CNN's Bob Franken explained the next night: "It's interesting they just had a minute ago a very brief tribute to the Republican freshmen in the House of Representatives. Why brief? Because they are highly, highly controversial. It's the freshmen in the House of Representatives that really gave Bill Clinton the extremist issue, fairly or unfairly."

In Chicago on August 26, ABC's Sam Donaldson explained the Democrats "want to accomplish the same thing the Republicans accomplished -- showing a unified party, even though we know from our survey that these delegates are far to the left of the mainstream just as the Republican delegates were to the right of the mainstream."

That night on CBS, Dan Rather asked Jesse Jackson: "Bill Clinton's been running pretty hard to the right, so far that some Democrats now call him a `Republicrat.' Do you go that far?"

Tom Brokaw put Clinton and Gore in Newt Gingrich territory: "Since 1994 they have slid across the political spectrum to really right of center. And they've got a guy by the name of Dick Morris who's advising them on a daily basis how to be more pragmatic."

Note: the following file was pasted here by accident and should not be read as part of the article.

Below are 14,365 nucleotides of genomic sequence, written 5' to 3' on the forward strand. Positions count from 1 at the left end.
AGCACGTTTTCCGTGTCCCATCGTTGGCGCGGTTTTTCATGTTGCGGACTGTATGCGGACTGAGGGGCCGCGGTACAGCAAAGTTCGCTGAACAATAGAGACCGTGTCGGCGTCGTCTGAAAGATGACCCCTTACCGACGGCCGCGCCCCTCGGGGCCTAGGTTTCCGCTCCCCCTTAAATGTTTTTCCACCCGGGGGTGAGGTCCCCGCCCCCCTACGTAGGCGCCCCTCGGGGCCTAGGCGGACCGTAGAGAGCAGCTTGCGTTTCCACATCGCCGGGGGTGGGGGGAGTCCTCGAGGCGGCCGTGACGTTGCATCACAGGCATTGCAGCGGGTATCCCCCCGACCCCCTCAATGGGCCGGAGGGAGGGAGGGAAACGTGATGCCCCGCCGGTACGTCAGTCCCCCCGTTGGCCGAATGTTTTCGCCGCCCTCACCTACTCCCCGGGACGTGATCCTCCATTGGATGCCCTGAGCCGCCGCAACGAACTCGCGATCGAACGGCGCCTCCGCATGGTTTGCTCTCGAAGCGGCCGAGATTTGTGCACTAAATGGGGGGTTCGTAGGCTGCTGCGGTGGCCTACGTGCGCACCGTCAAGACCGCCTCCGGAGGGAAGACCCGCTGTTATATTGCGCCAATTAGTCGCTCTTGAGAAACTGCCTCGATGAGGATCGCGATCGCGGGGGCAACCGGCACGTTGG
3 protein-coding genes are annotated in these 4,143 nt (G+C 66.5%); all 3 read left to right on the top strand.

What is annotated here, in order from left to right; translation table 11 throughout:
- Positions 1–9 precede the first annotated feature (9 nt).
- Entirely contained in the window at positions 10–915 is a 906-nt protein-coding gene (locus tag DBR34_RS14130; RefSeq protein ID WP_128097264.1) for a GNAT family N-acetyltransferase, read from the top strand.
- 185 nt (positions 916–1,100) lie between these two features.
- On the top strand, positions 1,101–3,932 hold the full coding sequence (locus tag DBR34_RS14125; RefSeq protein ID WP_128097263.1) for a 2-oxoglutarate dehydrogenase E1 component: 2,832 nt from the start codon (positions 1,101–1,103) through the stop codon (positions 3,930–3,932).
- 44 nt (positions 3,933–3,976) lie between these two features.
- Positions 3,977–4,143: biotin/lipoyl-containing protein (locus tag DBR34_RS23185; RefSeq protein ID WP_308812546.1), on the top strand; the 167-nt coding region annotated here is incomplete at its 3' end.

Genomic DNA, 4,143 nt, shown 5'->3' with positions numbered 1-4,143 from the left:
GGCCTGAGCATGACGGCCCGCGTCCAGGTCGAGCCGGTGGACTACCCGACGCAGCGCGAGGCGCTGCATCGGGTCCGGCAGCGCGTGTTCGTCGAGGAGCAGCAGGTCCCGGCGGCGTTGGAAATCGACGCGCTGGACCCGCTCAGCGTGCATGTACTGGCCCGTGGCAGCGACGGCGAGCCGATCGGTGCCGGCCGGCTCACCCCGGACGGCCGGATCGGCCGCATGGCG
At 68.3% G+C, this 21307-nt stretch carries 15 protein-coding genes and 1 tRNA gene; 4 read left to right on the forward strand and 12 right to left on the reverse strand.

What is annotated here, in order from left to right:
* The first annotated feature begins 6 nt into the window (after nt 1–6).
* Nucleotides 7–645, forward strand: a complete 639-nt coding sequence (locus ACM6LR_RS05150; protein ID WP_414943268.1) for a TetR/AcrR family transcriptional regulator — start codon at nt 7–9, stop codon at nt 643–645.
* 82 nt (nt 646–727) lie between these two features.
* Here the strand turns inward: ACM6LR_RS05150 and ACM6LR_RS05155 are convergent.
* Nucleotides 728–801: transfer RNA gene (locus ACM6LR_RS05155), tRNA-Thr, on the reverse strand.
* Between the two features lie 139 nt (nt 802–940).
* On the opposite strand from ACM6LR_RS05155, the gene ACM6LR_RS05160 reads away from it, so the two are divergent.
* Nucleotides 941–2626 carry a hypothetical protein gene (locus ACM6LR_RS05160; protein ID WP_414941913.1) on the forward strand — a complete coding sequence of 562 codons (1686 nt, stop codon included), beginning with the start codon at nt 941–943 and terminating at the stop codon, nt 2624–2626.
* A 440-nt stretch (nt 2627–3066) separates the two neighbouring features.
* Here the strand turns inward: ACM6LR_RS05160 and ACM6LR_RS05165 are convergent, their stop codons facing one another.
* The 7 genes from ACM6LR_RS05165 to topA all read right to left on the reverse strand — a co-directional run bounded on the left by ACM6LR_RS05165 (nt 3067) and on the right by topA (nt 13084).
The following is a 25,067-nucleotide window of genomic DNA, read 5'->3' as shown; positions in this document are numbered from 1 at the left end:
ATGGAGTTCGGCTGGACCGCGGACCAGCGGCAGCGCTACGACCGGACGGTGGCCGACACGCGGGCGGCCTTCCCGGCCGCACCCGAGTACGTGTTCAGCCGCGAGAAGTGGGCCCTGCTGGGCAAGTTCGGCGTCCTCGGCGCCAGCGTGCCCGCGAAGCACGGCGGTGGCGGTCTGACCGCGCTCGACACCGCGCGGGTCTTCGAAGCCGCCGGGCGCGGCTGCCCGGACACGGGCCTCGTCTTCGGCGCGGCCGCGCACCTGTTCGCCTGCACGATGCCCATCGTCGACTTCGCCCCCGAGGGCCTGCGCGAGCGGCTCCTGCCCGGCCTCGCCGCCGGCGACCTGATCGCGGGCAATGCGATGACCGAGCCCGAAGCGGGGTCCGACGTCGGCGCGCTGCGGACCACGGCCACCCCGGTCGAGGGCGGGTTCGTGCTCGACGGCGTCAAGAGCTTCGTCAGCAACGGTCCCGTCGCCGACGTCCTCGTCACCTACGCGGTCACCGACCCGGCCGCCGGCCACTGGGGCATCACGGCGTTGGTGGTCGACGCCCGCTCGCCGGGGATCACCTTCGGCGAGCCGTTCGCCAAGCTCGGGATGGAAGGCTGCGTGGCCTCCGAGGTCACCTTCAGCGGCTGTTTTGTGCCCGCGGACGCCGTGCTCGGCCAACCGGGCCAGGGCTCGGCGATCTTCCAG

Three nights later, Brokaw exemplified post-Morris speculation in asking James Carville: "He was the man who moved him to the right. I know that you had some philosophical differences with Dick Morris. Does this mean that the door has been opened again for those of you who believe that the President probably ought to move a little more left of center?"

Agenda Questions


The bottom dropped out on agenda questions from the right in 1996. In 1992, Republicans were asked 130 questions from the left, while Democrats were asked only 38 from the right. Actually, Democrats were asked more questions from the left (45) than the right (38).

In 1996, network reporters asked Republicans 51 questions from the left, and only six from the right. Thanks to welfare reform, the pattern in Chicago was almost exactly the same: 47 questions from the left, 11 from the right.